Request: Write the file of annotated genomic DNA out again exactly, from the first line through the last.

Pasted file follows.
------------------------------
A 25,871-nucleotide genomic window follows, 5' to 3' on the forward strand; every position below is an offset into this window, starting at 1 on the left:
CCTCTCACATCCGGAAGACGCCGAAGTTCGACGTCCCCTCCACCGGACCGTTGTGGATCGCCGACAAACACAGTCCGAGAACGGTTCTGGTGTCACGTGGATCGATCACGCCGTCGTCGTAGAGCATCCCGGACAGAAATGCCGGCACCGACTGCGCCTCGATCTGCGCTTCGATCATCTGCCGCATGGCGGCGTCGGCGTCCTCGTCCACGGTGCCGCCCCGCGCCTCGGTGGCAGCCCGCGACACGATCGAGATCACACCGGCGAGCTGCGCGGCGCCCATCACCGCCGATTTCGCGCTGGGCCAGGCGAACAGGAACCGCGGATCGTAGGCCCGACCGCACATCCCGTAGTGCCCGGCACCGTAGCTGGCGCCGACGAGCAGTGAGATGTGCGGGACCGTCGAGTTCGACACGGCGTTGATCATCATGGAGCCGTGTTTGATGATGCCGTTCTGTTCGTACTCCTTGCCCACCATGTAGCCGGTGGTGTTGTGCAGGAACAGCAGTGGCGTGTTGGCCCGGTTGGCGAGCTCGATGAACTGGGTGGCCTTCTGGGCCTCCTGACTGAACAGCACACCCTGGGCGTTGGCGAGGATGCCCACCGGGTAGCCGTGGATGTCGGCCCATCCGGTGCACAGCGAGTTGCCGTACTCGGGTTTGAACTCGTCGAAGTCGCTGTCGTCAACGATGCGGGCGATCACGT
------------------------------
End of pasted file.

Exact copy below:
A 25,871-nucleotide genomic window follows, 5' to 3' on the forward strand; every position below is an offset into this window, starting at 1 on the left:
CCTCTCACATCCGGAAGACGCCGAAGTTCGACGTCCCCTCCACCGGACCGTTGTGGATCGCCGACAAACACAGTCCGAGAACGGTTCTGGTGTCACGTGGATCGATCACGCCGTCGTCGTAGAGCATCCCGGACAGAAATGCCGGCACCGACTGCGCCTCGATCTGCGCTTCGATCATCTGCCGCATGGCGGCGTCGGCGTCCTCGTCCACGGTGCCGCCCCGCGCCTCGGTGGCAGCCCGCGACACGATCGAGATCACACCGGCGAGCTGCGCGGCGCCCATCACCGCCGATTTCGCGCTGGGCCAGGCGAACAGGAACCGCGGATCGTAGGCCCGACCGCACATCCCGTAGTGCCCGGCACCGTAGCTGGCGCCGACGAGCAGTGAGATGTGCGGGACCGTCGAGTTCGACACGGCGTTGATCATCATGGAGCCGTGTTTGATGATGCCGTTCTGTTCGTACTCCTTGCCCACCATGTAGCCGGTGGTGTTGTGCAGGAACAGCAGTGGCGTGTTGGCCCGGTTGGCGAGCTCGATGAACTGGGTGGCCTTCTGGGCCTCCTGACTGAACAGCACACCCTGGGCGTTGGCGAGGATGCCCACCGGGTAGCCGTGGATGTCGGCCCATCCGGTGCACAGCGAGTTGCCGTACTCGGGTTTGAACTCGTCGAAGTCGCTGTCGTCAACGATGCGGGCGATCACGT